Santa Barbara Women’s Imaging Center is now a Breast Imaging Center of Excellence as designated by the American College of Radiology (ACR).

This designation means Santa Barbara Women’s Imaging Center has achieved accreditation by the ACR in stereotactic breast biopsy, breast ultrasound, and ultrasound-guided breast biopsy, breast MRI and in mammography, and signifies that we provide these essential services to our community at the highest standards of the radiology profession.


Schedule Now

(805) 560-8111

Preoperative Wire Localization

Pre-surgical Wire Location procedure is performed in order to identify the location of the abnormality that may not be palpable to assist the surgeon in finding the area to excise. The procedure is performed with mammography or ultrasound guidance. The modality is pre-determined at the time of the pre-operative workup which may have included a mammogram, ultrasound or needle biopsy.

Types of Biopsy:

  • PRE-BIOPSY: For all biopsy procedures it is preferable to be off aspirin and other “blood thinner” medications and supplements for 5 to 7 days beforehand. This includes aspirin, Excedrin, Advil, Plavix, Naprosyn, Motrin, extra doses of Vitamin E, Ginko, Fish Oil and many herbal products. Consult your physician before changing your routine. 
  • FINE NEEDLE ASPIRATION BIOPSY: Using local anesthesia a very thin needle is used to extract cells, the material is mounted on slides or preserved in special fluid, and the samples sent to a laboratory for review by a pathologist. Also called cytology, this technique can be done on lumps by manual technique or image-guided. This test is about 75 – 80 % reliable.
  • CORE NEEDLE BIOPSY: Using local anesthesia and ultrasound or MRI guidance, a large bore needle is used to remove small shavings of tissue, which are sent to the laboratory in fluid for a pathologist to examine. A small skin nick (about 1/8th inch) is made in the skin and bruising is common. This technique is 98% reliable.
  • VACUUM ASSISTED CORE NEEDLE BIOPSY: Using local anesthesia and either ultrasound or mammographic guidance a large bore needle is used to remove shavings of tissue. About a 1/4th inch skin incision is needed and almost everyone will experience some bruising. This technique is 99%-100% reliable and can be used to completely remove many masses, even up to an inch in size. 
  • PRE-OPERATIVE WIRE LOCALIZATION: Using local anesthesia a thin wire or wires are placed through the skin and in or around the lesion to be removed surgically. Also called wire-guided surgery this technique is used for non-palpable lesions, like microcalcifications or lumps that are too deep or too small to be felt or seen during surgery, but need complete removal.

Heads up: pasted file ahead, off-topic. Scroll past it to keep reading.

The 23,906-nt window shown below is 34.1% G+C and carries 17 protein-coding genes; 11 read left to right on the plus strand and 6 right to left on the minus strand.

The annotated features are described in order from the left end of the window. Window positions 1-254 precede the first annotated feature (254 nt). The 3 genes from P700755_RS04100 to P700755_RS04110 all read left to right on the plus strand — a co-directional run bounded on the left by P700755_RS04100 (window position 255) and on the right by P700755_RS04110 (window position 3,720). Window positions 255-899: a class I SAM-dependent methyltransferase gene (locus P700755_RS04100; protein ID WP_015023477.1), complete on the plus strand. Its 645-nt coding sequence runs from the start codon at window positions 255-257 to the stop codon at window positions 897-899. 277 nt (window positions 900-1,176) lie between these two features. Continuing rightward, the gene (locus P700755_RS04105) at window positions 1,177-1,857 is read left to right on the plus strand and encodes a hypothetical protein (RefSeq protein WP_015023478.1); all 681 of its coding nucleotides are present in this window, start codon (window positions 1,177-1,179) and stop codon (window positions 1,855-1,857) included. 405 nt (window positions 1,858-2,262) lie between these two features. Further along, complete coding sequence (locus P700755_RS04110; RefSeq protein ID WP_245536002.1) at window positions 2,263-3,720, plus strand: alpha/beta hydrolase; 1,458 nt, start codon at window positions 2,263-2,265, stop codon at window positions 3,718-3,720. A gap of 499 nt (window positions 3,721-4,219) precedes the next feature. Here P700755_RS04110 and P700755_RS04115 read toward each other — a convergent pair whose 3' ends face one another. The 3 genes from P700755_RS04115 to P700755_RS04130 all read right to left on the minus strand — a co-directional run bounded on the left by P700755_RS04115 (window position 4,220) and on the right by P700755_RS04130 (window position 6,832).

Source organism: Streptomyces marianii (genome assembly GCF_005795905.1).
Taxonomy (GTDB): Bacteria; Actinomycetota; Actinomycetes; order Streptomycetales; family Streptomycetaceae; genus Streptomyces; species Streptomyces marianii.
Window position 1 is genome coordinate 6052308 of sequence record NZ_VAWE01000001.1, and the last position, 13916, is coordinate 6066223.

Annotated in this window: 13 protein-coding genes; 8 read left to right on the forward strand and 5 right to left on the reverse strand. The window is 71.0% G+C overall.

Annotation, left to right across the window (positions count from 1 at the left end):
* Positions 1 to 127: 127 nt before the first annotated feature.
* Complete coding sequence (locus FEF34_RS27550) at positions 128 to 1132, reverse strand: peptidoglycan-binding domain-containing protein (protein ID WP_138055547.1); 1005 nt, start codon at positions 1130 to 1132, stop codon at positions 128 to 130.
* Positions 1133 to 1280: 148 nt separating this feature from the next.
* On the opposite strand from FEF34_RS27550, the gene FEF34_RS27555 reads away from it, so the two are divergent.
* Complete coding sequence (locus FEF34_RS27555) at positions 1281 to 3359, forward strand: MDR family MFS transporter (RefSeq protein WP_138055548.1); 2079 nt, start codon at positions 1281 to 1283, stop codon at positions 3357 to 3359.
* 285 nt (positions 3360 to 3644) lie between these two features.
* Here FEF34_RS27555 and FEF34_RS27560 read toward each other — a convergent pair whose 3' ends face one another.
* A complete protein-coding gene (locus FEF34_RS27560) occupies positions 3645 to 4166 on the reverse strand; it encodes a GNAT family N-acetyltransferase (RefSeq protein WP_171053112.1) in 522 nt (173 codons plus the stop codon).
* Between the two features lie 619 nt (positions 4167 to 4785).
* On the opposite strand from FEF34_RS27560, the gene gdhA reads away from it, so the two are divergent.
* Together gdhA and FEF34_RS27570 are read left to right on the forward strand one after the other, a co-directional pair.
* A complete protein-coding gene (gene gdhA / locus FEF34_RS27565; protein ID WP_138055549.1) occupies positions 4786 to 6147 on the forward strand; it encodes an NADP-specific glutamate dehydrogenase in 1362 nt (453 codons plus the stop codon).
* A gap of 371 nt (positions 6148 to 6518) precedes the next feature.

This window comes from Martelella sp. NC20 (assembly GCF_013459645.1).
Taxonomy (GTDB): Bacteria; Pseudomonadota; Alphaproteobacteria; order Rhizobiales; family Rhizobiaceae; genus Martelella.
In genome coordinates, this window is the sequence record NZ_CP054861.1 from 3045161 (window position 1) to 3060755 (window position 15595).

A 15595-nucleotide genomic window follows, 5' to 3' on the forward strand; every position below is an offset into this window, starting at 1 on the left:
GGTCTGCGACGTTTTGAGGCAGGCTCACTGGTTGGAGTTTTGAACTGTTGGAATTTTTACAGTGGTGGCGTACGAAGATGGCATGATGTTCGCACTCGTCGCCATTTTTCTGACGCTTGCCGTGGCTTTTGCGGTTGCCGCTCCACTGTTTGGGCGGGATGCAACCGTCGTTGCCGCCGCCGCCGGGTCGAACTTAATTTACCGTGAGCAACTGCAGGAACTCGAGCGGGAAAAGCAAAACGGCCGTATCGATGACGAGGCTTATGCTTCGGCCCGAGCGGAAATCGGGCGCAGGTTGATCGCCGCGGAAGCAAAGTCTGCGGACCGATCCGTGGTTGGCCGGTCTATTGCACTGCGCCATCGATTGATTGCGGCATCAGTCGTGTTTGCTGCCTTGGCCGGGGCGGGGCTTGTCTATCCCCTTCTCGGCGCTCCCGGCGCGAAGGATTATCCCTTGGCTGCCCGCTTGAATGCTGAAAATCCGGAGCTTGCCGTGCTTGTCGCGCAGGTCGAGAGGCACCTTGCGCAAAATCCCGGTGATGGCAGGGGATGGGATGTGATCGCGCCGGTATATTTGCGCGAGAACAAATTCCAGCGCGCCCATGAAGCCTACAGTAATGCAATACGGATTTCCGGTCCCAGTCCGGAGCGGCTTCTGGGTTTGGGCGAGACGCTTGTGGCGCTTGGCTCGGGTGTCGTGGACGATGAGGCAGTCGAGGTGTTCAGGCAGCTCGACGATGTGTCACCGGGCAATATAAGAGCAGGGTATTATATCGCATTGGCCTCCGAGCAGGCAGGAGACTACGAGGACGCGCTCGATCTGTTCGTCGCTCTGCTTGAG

How should I prepare?

You will need to change into a hospital gown. This is to prevent artifacts appearing on the final images and to comply with safety regulations related to the strong magnetic field.


Guidelines about eating and drinking before an MRI vary between specific exams and facilities. Take food and medications as usual unless your doctor tells you otherwise.


What to expect during the procedure?

Once you’re comfortable on the MRI table, your technologist will slide it into the magnetic part of the machine and begin the scan. You’ll slide into the scanner more than once. You’ll be able to speak with your technologist during the entire scan. It’s important to lie still and breathe normally. You may want to do your relaxation exercises during your scan.


Your breast(s) will be compressed in order to take pictures. The pictures will help your radiologist find the area they need to biopsy. Once they find the area of your breast to biopsy, your radiologist will give you an injection (shot) of a local anesthetic (medication to make an area numb) into your breast.


After the area is numb, your radiologist will make a small incision (surgical cut) in your breast and insert a thin needle. They’ll remove samples of tissue or cells. The sample will be sent to the Pathology Department to check it for cancer cells.

Your radiologist will leave a small marker at the area of your incision to help your healthcare provider identify the biopsied area. You won’t be able to feel this marker. Your radiologist will then put Steri-Strips (thin pieces of paper tape) over your incision.

Your procedure will take 30 minutes to 1 hour.

After the procedure

After your procedure, you’ll have a mammogram. After your mammogram, your technologist will place a bandage over your Steri-Strips. Your nurse will give you the resource Caring for Yourself After Your Image-Guided Breast Biopsy for instructions on how to care for your biopsy site.

Your radiologist will call you with your biopsy results in 3 to 5 business days (Monday through Friday). They’ll also send a report to your healthcare provider. Your healthcare provider will use the results of your biopsy to help plan your care.

Why might I need a breast biopsy?